Published 2004 by Viz Media
Review by GoodReads

Hot-tempered 15-year-old Ichigo Kurosaki, the hero of the popular fantasy-adventure Bleach , has the unsettling ability to see spirits who are unable to rest in peace. His sixth sense leads him to Rukia, a Soul Reaper who destroys Hollows (soul-devouring monsters) and ensures the deceased find repose with the Soul Society.

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Parvana – Deborah Ellis

Published 2002 by Allen & Unwin
Review by Elolise 7B

Parvana is an 11 year old girl living in Kabul, Afghanistan.  When her father is dragged off to jail Parvana is forced to take full responsibility for her whole family.  This means having to cut her hair to live life safely on the streets of Kabul as a boy.

Parvana is the first of two books, the second being Parvana’s Journey.  The story also continues into a third book about Parvana’s best friend Shauzia.

I would definately recommend this book for a person that loves a story based on real life events and adventure.  Parvana is a fantastic book with a great choice of words and sense of adventure.  This is a very good novel for a young adult (13-16).

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Fox Swift – David Lawrence and Cyril Rioli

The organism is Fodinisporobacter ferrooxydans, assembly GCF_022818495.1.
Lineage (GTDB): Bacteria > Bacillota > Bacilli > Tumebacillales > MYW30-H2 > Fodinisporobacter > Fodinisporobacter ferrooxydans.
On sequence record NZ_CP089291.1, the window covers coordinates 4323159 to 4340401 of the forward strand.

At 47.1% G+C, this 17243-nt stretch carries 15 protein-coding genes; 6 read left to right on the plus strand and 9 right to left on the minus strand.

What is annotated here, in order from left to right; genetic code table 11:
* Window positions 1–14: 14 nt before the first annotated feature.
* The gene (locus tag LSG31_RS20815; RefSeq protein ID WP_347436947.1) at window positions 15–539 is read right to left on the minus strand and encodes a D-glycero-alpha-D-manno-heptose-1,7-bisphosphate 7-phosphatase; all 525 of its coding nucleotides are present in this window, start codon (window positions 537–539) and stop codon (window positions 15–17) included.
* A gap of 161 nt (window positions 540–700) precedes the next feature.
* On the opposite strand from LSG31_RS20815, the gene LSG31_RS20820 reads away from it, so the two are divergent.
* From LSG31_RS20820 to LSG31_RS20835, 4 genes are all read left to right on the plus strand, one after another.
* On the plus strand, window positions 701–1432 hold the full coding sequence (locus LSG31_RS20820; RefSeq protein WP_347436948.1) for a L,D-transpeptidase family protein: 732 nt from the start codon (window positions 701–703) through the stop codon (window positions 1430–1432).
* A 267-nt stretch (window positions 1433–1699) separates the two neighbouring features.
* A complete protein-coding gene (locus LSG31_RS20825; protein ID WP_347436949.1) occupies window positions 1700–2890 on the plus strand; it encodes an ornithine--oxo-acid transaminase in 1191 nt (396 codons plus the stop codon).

Published 2013 by Slattery Media Group
Review by Mrs Swannell (Librarian)

When his family moves from the city to a small country town, Fox Swift has to choose which of the town’s two teams to join: the rich Dragons, or the struggling Diggers, who battle to field a side each week. After a run-in with the school bully, who turns out to be the captain of the Dragons, Fox decides to join the Diggers – but can he turn the club around? And will football tips and training drills from Hawthorn FC and AFL star Cyril Rioli help his team?

If you’re a footy fanatic and enjoyed the Specky Magee series (cowritten by Felice Arena and Gary Lyon) then you are sure to enjoy this one too. With some footy tips and drills, a quirky dictionary of footy words and a few cheeky cartoons, it is sure to provide you with some laugh-out-loud moments!

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The Faceless Ones (Skulduggery Pleasant 3) – Derek Landy

Published 2009 by HarperCollins
Review by Tom 7B